When I was small enough to have to raise my arm to hold my father’s hand, we would walk around the block on summer evenings while he smoked a cigar. Half way round, he’d stop, take the cigar out of his mouth, slide off the ring and hand it to me. I’d slip it carefully onto my index finger as if it were a diamond and then we’d resume our walk, hand-in-hand. Looking back, I know he was happy then. He was young, he had a beautiful wife and a growing family; his future looked bright and uncomplicated. He loved his job too; his technical skills, experience and “figure-it-out” nature were a perfect fit for his job as a supervising machinist at the Brooklyn Navy Yard.
Immersing myself in my father’s model railroad hobby has made me realize how much we have in common; just yesterday I actually repaired a locomotive; it wasn’t running, so I took it apart and fixed it. I had no idea what I was doing, but I figured it out; I’m sort of fearless when it comes to this kind of problem-solving. Recently, I decided to refinish and reupholster an armchair that belonged to my parents. That I’ve never refinished or reupholstered anything before is irrelevant; I can’t resist the challenge of figuring out how to do something I’ve never done before, even if I risk ruining a really nice chair. In this way I’m like my father; he too was unable to resist the allure of an unsolved technical problem, a malfunctioning machine, or a task requiring expertise he lacked. If he required a tool that did not exist, he created one; if he couldn’t figure out how to fix something, he jerry-rigged a way to make it work well enough.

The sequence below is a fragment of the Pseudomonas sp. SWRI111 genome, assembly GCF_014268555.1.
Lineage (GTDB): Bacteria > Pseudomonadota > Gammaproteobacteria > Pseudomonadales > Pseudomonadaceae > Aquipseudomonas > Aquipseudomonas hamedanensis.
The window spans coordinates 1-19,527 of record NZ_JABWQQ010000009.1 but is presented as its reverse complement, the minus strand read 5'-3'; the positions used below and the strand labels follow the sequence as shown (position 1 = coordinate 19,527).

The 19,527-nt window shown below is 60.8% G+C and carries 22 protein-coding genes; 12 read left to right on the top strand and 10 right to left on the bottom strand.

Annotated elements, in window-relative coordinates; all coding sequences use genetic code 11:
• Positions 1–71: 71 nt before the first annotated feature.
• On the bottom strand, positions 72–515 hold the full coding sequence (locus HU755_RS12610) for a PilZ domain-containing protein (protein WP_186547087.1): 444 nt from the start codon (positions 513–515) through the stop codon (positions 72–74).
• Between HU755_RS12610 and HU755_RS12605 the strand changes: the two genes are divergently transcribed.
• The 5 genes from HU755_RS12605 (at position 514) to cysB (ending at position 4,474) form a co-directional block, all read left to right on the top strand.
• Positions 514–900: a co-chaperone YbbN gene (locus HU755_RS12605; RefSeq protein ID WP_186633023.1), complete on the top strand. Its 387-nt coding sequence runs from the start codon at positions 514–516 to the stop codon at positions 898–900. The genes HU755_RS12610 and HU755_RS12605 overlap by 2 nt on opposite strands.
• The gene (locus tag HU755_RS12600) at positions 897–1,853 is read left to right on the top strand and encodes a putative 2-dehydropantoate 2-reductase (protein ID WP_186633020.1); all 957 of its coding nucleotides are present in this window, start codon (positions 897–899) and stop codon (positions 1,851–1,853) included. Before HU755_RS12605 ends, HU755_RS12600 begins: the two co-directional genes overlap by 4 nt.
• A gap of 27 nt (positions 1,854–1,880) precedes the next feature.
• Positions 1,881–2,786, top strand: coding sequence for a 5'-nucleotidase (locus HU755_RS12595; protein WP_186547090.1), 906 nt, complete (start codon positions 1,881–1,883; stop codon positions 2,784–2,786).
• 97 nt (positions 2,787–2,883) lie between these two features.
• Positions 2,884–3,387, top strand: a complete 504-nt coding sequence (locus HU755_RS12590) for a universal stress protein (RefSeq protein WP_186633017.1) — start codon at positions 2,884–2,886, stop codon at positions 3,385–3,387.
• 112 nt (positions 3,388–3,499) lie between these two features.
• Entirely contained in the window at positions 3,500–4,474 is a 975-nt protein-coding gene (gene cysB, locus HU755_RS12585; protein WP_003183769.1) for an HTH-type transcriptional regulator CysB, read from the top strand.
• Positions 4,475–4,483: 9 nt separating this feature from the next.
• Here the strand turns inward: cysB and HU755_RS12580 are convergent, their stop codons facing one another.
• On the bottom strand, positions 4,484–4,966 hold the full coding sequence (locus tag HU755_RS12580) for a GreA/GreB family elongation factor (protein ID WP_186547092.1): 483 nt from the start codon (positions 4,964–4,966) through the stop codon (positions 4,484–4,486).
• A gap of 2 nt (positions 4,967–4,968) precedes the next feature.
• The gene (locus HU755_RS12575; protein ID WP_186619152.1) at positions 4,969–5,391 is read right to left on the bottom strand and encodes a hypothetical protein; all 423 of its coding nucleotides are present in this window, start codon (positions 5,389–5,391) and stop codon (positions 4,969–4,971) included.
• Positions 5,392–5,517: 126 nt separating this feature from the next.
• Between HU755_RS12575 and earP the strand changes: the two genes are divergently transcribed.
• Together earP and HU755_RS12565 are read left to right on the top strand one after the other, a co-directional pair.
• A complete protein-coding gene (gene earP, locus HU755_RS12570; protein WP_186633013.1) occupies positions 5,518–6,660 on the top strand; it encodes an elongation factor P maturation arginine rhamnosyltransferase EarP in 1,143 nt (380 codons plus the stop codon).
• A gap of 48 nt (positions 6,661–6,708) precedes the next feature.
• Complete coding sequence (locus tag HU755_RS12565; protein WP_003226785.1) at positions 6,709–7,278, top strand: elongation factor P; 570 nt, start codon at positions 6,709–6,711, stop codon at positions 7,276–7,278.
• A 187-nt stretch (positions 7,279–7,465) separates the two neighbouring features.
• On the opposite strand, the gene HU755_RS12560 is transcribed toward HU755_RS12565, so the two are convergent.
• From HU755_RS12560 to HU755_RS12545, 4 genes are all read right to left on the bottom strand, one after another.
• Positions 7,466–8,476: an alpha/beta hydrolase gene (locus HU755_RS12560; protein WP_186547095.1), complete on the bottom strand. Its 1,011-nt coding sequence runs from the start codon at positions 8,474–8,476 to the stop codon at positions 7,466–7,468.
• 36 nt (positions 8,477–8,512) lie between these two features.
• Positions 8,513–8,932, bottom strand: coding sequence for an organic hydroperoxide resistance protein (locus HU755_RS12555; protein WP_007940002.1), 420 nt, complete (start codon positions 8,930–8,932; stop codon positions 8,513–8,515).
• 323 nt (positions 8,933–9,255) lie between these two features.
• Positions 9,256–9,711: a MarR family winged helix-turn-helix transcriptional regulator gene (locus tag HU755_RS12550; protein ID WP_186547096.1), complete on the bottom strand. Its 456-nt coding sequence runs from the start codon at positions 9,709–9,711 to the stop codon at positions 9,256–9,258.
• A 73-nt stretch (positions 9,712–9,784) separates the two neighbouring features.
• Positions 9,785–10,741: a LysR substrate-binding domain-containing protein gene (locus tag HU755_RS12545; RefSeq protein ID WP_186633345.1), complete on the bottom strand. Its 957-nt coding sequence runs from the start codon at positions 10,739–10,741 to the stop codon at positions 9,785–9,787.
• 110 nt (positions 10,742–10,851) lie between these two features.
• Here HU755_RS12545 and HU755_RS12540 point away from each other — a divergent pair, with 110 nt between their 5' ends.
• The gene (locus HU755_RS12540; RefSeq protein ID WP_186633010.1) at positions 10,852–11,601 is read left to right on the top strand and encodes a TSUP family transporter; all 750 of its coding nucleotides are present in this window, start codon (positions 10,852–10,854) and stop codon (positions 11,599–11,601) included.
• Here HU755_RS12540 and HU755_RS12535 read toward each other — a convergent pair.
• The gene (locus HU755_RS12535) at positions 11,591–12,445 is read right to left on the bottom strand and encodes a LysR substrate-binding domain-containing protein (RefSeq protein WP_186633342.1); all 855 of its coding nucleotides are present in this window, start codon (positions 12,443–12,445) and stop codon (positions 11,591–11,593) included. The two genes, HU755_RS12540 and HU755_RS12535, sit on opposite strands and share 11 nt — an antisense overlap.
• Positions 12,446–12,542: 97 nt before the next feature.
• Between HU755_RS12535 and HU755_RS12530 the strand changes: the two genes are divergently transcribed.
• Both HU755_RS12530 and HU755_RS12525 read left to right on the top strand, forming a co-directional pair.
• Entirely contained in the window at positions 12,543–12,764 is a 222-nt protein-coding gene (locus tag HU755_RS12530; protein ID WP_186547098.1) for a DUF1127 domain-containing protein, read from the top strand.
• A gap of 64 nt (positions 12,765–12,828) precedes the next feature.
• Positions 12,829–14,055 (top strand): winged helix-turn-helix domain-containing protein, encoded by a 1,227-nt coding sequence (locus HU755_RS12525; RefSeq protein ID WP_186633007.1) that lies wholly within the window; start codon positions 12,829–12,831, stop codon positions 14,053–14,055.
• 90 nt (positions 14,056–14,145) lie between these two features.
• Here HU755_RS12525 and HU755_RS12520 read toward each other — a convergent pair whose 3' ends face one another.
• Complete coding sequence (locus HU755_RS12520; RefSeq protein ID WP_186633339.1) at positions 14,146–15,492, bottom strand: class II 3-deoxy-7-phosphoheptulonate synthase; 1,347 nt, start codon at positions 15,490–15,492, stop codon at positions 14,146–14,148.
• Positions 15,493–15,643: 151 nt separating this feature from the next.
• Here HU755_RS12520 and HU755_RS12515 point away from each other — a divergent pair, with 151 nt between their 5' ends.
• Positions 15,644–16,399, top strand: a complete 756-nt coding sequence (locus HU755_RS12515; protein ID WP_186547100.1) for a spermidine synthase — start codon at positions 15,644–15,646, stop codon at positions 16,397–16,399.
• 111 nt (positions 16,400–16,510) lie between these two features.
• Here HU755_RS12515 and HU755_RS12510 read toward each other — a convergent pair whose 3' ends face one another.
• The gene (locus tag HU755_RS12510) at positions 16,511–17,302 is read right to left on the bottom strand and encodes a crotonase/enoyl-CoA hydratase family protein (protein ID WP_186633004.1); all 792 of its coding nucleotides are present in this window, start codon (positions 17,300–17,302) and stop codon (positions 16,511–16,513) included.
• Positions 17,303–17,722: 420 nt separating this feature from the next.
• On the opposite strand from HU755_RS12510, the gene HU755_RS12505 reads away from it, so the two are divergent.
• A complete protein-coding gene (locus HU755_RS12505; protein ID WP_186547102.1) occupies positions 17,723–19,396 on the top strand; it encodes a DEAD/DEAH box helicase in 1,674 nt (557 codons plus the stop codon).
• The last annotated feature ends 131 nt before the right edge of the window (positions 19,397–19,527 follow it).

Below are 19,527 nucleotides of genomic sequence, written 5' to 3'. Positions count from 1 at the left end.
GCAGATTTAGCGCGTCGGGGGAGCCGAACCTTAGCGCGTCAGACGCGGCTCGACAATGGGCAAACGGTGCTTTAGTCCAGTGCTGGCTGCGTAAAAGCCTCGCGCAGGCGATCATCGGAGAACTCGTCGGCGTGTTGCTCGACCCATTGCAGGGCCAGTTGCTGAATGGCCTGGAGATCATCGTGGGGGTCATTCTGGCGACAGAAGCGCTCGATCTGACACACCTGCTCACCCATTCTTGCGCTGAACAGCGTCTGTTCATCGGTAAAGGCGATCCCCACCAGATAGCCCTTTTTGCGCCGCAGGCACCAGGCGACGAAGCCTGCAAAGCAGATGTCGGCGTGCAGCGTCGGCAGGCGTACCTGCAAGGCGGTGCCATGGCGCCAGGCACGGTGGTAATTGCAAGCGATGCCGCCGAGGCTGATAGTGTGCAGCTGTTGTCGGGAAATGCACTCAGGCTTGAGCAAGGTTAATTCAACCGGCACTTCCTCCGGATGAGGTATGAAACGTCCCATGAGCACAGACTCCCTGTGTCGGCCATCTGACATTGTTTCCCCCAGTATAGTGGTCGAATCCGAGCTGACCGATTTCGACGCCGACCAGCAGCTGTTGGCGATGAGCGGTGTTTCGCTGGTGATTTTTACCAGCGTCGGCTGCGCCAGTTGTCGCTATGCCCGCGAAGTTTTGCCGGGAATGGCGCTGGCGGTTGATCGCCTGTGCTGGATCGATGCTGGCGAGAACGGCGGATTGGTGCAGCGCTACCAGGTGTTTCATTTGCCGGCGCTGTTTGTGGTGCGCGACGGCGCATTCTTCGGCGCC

Like me, he was also a researcher. “Look it up,” he’d order. In those days this meant pulling an encyclopedia off the shelf or perusing the card catalog at the library. Tasks others left to experienced tradesmen were no obstacle to a father armed with a good book and the proper tools; laying tile, repairing plumbing, refinishing wood floors, fixing cars, refrigerators and washing machines all became part of his handyman repertoire. While today I can Google “chair reupholstery,” for a plethora of how-to articles and videos, the drive is the same; I will figure it out because I believe I can.
My father was also a reader; he ate a book a day; he fostered my hunger for books by denying my access to them. Each year he bought every single book listed in my school-issued Scholastic catalog. After laboring to carry home my enormous pile of literary treasures, he forced me to surrender them, stripping me of a library of wonders to stow high up on his closet shelf. He tantalized me with the possibility of earning a story; if I got an A on a test or completed a chore, he slipped a book into my impatient hands as a reward. I developed a Pavlovian response to the scent of old volumes; to the thrill of opening a new book; to reading titles sideways in the library stacks; to the bitter sweetness of a final page turned.
During one visit with him in the nursing home the year he passed away, I noticed that the pressure wraps on his legs had been applied incorrectly. A physical therapy intern was available to help us out; he agreed that the wraps were a mess and set to work fixing them.
My father said, “How come you knew that?”
“Because you taught me, Dad,” I replied.
“But I didn’t teach you that,” he said.
“Oh yes you did,” I said, “What did you always teach me to do?”
Dad looked down at the intern, looked up at me and then slowly, he smiled.
“I know. Ask!”
“Yes, Dad, that’s right. You taught me to ask.”
Looking up at me, grinning, he said, “But I thought all I gave you was the ring from my cigar.”